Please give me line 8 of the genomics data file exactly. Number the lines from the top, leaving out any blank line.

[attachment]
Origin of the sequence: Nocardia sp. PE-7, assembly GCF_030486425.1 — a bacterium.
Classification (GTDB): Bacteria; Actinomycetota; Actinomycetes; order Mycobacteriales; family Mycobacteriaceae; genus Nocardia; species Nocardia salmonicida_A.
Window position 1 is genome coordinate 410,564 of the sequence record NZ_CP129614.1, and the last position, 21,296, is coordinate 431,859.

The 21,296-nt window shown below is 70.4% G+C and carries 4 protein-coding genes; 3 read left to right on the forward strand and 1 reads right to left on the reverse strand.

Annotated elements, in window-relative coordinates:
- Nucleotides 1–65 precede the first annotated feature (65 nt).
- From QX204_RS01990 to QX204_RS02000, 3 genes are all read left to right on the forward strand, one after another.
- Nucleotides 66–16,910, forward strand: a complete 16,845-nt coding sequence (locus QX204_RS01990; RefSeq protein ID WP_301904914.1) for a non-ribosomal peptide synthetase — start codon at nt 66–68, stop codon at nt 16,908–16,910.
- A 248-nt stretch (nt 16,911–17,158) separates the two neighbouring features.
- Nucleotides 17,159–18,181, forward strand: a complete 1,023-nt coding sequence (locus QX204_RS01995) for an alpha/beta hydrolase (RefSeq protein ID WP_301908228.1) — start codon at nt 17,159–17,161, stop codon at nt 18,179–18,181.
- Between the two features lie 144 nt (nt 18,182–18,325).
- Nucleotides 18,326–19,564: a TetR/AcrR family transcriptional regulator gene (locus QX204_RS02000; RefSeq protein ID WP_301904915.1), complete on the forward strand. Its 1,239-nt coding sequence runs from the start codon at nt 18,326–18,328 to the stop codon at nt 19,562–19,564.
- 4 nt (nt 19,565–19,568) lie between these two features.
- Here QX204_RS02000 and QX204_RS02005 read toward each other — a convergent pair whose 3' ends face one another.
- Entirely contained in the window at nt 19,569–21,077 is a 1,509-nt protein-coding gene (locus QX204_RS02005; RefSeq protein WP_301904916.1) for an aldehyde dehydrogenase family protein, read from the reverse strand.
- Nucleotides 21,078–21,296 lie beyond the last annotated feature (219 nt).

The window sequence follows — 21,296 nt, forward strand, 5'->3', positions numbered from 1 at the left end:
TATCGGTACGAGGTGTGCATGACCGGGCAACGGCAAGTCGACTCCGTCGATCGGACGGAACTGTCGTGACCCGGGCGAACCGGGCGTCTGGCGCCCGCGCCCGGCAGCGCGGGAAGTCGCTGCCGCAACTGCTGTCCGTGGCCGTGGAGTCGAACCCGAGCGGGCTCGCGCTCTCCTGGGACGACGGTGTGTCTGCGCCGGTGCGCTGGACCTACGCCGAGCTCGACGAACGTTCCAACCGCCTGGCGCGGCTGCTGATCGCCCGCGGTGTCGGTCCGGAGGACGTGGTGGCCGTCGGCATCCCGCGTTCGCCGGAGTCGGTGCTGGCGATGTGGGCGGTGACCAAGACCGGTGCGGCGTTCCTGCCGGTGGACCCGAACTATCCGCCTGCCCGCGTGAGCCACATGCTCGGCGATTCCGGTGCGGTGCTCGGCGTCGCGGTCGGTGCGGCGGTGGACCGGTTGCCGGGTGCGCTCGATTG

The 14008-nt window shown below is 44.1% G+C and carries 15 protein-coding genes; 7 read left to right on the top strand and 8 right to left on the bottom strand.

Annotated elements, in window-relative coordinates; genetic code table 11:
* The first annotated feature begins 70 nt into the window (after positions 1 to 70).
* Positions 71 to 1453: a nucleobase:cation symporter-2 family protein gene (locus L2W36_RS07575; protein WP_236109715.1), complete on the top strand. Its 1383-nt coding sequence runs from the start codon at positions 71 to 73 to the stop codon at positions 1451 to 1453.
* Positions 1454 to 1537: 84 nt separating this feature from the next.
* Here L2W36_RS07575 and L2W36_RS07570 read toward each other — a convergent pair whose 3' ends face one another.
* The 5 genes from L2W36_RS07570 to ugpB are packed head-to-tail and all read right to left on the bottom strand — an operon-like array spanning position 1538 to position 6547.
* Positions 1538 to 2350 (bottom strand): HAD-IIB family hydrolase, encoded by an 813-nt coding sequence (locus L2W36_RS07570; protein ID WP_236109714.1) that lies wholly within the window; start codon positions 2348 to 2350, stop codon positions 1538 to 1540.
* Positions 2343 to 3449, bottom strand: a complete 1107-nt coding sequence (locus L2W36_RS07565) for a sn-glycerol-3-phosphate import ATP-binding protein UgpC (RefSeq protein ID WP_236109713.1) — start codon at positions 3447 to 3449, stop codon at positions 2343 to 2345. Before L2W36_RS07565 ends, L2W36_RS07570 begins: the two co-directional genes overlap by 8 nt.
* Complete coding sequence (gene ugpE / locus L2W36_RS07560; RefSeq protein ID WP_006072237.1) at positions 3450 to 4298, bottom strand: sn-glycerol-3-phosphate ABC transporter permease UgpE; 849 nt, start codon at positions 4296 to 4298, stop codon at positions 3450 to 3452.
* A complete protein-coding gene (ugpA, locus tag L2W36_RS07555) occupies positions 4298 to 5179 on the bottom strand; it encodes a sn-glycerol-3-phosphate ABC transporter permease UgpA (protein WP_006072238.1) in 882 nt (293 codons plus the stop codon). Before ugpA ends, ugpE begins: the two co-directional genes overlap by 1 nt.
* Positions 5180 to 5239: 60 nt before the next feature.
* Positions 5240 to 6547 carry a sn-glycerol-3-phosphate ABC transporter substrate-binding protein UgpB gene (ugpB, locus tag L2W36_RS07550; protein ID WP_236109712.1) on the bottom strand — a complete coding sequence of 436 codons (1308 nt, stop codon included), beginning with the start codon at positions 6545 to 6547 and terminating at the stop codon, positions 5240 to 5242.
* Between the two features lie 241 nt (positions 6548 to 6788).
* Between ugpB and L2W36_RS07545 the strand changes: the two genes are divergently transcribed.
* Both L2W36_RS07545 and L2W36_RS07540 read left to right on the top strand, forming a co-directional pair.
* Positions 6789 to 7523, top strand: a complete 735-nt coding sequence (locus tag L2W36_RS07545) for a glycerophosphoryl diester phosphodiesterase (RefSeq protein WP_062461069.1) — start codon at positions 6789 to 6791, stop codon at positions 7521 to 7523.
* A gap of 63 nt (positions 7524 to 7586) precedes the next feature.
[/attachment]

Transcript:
- Nucleotides 66–16,910, forward strand: a complete 16,845-nt coding sequence (locus QX204_RS01990; RefSeq protein ID WP_301904914.1) for a non-ribosomal peptide synthetase — start codon at nt 66–68, stop codon at nt 16,908–16,910.